Piper PA-28-140 Cherokee 140
Single-engine four-seat low-wing cabin monoplane

Archive Photos 1

Piper PA-28-140 Cherokee 140 (N6794J, s/n 28-24533, 1968) on display at the 2009 Cable Air Show, Upland, California (Photos by John Shupek)

Overview 2

The original two-seat Piper Cherokee 140, with a 140 hp Lycoming engine, was announced in February 1964, primarily as a sporting and training aircraft to replace the Piper Colt, but equally suitable for general transportation use. It received FAA Type Approval on 14 February 1964.

In the autumn of 1965, the Piper Cherokee 140 was superseded by the Cherokee 140-4, which is convertible into a full four-seater, for four adults. The conversion kit included two separate upholstered seats, which could be installed with wing nuts on the raised rear floor over the main spar, two Back cushions, seat belts and attachment fittings.

To cater for this additional payload and to improve performance, the engines of all-new Piper Cherokee 140-4’s were rated at 150 hp, whether or not they were equipped as four-seaters. Conversion of existing Piper Cherokee 140’s to four-seat use was accomplished by installing the kit and by modifying the propeller to permit the Lycoming O-320 engine to produce 150 hp.

During 1968 the Piper Cherokee 140-4 was also available in Custom, Executive and Sportsman versions, and with four optional electronic packages.

Standard — Basic model with dual controls.

Custom — As basic model, with the addition of Piper TruSpeed Indicator, instrument panel light, cabin dome light, navigation, landing and taxi lights, rotating beacon, radio shielding, sensitive altimeter, lighter, coat hooks, step, full flow oil filter and Piper AutoFlite wing leveling stability system, adding 12 lb (5.5 kg) to basic empty weight.

Executive — As Custom model, with the addition of blind-flying instrumentation, arranged T configuration, clock, outside air temperature gauge, gyro air filter and vacuum pump.

Sportsman — As Executive model, with the addition of Piper electric trim, external power, and AutoNav tracking for AutoFlite.

Electronic Group A — Comprises Mk III Omnigator, 90-channel VHF transceiver plus 100-channel VOR/ILS nav indicator, cabin speaker, headset, microphone and antennae, adding 10 lbs (4.5 kg) to basic empty weight.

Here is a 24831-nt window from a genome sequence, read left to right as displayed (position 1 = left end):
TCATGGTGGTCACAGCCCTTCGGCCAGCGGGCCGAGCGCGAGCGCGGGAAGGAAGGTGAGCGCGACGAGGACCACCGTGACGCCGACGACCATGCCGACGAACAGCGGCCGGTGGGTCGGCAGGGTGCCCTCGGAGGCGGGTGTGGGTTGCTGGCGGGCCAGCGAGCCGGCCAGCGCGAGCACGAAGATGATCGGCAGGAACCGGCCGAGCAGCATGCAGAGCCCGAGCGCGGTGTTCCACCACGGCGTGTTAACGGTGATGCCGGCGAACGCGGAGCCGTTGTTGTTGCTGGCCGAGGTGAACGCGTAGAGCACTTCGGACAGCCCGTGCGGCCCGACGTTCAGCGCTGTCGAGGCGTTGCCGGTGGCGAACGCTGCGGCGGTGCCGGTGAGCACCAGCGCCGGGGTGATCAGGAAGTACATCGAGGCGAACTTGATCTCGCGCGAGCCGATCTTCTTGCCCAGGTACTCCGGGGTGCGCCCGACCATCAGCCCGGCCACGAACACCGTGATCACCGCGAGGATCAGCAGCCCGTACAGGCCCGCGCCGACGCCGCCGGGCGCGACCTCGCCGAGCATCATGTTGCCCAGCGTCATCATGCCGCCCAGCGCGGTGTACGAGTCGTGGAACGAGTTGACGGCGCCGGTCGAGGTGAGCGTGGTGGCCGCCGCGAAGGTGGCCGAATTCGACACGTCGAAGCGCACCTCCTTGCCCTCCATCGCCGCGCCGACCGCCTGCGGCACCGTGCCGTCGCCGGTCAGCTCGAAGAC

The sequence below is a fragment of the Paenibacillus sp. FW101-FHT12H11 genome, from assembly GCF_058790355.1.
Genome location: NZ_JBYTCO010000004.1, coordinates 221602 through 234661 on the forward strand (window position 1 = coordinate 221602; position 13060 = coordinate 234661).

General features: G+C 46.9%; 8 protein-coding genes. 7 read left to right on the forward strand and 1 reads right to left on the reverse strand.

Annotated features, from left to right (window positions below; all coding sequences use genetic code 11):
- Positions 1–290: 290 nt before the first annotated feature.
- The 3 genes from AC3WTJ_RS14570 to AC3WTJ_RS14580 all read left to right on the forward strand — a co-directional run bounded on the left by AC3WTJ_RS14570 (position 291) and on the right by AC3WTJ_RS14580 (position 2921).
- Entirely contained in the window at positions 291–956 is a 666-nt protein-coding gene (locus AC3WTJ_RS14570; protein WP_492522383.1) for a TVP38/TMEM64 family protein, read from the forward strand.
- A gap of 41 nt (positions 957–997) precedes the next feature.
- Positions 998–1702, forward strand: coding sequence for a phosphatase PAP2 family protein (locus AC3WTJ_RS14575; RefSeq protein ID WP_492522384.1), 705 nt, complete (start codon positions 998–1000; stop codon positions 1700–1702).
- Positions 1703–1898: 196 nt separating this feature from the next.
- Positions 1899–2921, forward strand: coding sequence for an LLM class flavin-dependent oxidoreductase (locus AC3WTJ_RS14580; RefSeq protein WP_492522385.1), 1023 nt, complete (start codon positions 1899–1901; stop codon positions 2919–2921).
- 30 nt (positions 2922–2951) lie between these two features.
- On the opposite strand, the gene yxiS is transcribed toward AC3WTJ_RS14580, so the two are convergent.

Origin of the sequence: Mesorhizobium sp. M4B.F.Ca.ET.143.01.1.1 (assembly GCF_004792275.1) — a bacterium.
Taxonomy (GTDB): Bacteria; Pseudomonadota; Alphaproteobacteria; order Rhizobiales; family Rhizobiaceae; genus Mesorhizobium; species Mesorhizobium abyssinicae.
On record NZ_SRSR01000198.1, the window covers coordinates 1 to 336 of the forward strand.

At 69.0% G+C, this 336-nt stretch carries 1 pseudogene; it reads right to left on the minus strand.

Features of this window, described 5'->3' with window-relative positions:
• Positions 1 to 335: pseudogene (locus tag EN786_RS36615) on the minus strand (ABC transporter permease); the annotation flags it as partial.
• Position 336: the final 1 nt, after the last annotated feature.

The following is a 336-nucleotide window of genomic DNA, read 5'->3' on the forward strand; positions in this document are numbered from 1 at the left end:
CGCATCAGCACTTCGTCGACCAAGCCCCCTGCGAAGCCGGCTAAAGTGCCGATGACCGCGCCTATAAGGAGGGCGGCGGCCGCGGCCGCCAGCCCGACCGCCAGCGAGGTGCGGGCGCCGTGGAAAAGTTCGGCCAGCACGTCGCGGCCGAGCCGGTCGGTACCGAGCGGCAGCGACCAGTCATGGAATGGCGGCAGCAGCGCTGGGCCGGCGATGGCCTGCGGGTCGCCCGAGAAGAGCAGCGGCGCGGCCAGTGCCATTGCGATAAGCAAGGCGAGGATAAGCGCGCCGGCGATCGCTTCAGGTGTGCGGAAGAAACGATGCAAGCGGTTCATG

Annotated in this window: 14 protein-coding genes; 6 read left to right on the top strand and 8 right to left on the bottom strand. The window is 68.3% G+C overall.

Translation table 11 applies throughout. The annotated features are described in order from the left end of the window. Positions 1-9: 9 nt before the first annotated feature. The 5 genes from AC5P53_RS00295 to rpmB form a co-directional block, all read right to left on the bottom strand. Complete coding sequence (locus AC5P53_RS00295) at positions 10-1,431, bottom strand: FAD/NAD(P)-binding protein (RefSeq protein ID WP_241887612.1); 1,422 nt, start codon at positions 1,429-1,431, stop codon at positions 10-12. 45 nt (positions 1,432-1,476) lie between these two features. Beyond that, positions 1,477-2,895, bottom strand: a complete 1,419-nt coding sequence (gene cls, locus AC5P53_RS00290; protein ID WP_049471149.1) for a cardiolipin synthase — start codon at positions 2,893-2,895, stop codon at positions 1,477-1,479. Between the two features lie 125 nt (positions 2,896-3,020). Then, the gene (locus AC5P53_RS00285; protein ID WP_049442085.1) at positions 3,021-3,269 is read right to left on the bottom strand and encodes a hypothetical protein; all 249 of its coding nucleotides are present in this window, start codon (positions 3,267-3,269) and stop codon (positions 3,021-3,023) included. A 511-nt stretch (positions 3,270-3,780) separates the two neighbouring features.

Electronic Group B — Same as Group A, with addition of ADF-31 automatic direction finder, adding total of 18 lbs (8 kg) to basic empty weight

Electronic Group C — Same as Group B, with the addition of Mk 12 series 360-channel VHF transceiver plus 100-channel VOR/ILS nav receiver, VOA-4 VOR/ILS localizer converter indicator and Piper marker beacon, adding a total of 33 lbs (15 kg) to basic empty weight.

Electronic Group D — Same as Group C, but with Mk 12 series 90-channel VHF transceiver instead of Mk III Omnigator, and addition of VOA-5 VOR/ILS localizer converter indicator with glide-slope indication, UGR glide-slope receiver and UDI DME with ground speed indication, adding total of 53 lbs (24 kg) to basic empty weight.

Most of the items covered under model and electronic group listings were also available individually. Other optional extras included Palm Beach external finish, stainless steel control cables, mixture control indicator, T-12 series ADF, Edo 89-2000 floats, 35Ah battery, Piper AutoControl III, radio coupler to AutoControl III, fire extinguisher, toe brakes and heated pitot.

Specifications and Performance Data 2




Tail Unit

Landing Gear

Power Plant


Electronics and Equipment

Dimensions, external


Weights and Loadings



  1. Photos: John Shupek
  2. Taylor, John W. R. (editor). Jane’s All The World’s Aircraft 1968-1969, McGraw-Hill Book Company, New York, 1968, pages 360-361

search Skytamer.com

Skytamer Images (Skytamer.com)
Est. 1998